Soloed vocals taken from such a busy mix were also much improved, particularly in sections with just the lead vocal present (that is, no backing or harmony parts). OK, so vocals taken from a busy original might not pass the bar for an a capella, but dropped within a different instrumental mix, it’s pretty easy to mask any remaining artefacts.

The Multiple Voices unmixing process can separate voices even when they overlap.The Multiple Voices unmixing process can separate voices even when they overlap.

With a somewhat sparser mix as a starting point, SLP10’s Song unmixing gets even better. Tested with an Adele ballad, for example, the separation of the vocal and piano was truly remarkable. With this kind of source, the extracted vocals can really get quite close to being a capella standard (including the reverb/ambience from the original) and, when you mute the vocal layer, the piano is equally impressive. This really is very close to un‑baking a cake.

Remixing or karaoke aside, these improvements also make it more feasible for a mastering engineer to perform stem‑like adjustments (for example, ±1 or 2 dB to a specific layer) to a mix when they only have access to the stereo version. Whether it’s simply the expediency of not having to go back to the original mixing session, or that that isn’t an option, SPL10 takes the achievable quality for this type of task to another level.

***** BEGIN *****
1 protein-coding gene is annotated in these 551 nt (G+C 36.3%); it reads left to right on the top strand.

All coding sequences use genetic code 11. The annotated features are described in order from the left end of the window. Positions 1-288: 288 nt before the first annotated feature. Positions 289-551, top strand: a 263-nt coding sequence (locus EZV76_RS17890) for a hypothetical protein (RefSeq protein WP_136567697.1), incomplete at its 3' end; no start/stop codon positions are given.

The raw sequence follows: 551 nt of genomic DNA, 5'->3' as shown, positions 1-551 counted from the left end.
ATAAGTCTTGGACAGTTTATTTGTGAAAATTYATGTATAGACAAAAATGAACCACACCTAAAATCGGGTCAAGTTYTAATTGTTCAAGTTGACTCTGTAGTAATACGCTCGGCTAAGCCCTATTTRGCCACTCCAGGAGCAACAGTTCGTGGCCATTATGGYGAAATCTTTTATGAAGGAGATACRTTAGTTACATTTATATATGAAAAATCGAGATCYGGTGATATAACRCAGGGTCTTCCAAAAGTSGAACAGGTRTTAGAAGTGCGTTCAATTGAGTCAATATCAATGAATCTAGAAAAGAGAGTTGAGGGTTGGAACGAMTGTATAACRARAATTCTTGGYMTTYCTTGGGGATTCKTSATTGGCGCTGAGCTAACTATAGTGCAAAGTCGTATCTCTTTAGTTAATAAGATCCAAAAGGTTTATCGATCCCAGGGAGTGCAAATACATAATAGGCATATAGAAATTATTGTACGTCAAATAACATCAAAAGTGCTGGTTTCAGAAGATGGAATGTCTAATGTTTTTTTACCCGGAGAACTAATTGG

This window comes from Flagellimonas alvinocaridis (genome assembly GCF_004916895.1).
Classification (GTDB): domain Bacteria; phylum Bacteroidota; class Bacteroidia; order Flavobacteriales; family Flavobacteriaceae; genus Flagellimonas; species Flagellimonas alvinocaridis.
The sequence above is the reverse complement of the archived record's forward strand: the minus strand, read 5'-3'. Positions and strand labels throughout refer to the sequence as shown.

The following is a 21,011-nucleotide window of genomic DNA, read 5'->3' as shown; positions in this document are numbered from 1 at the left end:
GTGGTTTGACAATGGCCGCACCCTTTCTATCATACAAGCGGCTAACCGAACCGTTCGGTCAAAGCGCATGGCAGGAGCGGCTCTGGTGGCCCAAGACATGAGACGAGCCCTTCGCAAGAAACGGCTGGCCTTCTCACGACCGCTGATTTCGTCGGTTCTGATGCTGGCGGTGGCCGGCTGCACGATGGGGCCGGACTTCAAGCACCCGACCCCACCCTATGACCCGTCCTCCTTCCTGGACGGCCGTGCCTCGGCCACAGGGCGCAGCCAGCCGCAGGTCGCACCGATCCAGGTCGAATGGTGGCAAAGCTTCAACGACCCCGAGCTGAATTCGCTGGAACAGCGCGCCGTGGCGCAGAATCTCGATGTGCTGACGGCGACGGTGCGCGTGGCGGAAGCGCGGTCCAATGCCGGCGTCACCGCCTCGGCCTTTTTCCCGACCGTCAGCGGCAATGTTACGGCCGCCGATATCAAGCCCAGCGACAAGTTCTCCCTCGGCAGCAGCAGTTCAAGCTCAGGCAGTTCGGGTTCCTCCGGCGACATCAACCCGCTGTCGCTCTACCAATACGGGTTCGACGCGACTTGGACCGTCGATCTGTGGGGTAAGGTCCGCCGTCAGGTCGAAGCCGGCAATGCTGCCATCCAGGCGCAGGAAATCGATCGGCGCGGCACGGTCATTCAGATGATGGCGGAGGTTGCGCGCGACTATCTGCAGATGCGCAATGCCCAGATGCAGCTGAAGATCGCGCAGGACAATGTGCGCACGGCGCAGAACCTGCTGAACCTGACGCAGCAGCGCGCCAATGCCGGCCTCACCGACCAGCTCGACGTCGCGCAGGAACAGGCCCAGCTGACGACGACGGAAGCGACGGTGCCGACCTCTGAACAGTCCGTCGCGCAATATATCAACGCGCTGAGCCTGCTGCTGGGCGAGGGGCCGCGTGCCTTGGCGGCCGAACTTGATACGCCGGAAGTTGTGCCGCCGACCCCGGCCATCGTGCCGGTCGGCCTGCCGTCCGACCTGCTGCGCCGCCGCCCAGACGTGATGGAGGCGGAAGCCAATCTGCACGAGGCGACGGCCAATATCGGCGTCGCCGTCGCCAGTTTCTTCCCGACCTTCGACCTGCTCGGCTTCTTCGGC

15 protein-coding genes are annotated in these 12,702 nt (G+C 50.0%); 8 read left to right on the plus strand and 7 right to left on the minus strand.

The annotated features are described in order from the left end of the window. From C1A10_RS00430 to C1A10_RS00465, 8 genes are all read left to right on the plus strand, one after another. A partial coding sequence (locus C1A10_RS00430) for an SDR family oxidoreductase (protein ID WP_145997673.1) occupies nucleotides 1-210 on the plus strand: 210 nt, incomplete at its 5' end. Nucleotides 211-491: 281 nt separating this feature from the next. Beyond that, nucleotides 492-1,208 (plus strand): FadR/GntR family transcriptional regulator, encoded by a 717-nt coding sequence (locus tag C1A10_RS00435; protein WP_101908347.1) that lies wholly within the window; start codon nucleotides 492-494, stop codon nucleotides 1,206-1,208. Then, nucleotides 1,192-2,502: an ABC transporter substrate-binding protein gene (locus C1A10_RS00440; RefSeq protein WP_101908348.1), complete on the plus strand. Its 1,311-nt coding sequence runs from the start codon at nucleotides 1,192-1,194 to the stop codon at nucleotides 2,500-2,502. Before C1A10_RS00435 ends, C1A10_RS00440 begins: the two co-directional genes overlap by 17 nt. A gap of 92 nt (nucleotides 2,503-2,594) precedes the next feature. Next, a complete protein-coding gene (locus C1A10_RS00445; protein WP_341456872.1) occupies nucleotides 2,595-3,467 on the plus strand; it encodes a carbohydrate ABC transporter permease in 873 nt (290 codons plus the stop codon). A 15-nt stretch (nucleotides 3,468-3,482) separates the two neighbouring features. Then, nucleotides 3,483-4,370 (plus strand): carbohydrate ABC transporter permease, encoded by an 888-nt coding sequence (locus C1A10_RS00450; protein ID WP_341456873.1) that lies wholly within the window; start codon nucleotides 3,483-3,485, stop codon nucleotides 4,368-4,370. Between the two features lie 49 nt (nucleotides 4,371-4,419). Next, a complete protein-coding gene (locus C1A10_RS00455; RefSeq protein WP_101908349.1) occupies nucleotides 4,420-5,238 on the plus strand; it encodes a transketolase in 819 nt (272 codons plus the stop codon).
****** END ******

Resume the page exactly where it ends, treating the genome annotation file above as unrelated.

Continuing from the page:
Make A Drum Multitrack?

A new Drum Unmix option allows you to further subdivide your drum layer audio into three sub‑layers; Kick, Snare and Cymbals. Again, results depend very much on how cleanly the full drum extraction was achieved but, on a typical busy rock mix, the result was a bit like having a multitrack drum recording based upon three mics. Each mic (layer) is dominated by the target kit element but there is an element of bleed between them.

That said, the quality is generally good enough to allow you to rebalance these key elements of the kit and blend them back into the full track. Equally, they would make for a perfectly good trigger source if you wanted to get into drum replacement. It’s a very worthwhile addition to the unmixing feature set.

Speech Therapy

Voice unmixing/sound separation processes such as Reverb Reduction and Noise Reduction have also been improved. Taking the aforementioned Adele vocal as an example, applying a modest (around 50 percent) reverb reduction produced a noticeably drier vocal. Yes, some artefacts were audible, but the quality of the processing was undoubtedly a step up from SLP9. The same is true of the Noise Reduction process and, whether for musical sources, or dialogue recorded on set, SPL10 improves the chances of transforming great performances within compromised audio into a ‘good enough to use’ condition.

Another new entry in the Unmix menu is the Multiple Voices option. You can specify the number of voices (and therefore layers) SLP10 is looking for, but in my own testing, results were undoubtedly better when trying to isolate two voices rather than larger groups. Equally, if the audio also includes background noise, it can be worth experimenting with a pre‑cleaning stage. However, when applied to reasonably well‑recorded audio containing two contrasting voices, the results can be very impressive, even in sections where the voices themselves overlap. This process would obviously appeal for dialogue post‑production work, enabling you to rebalance levels between multiple speakers recorded on set, or to isolate individual voices for dialogue replacement while leaving others intact, for example.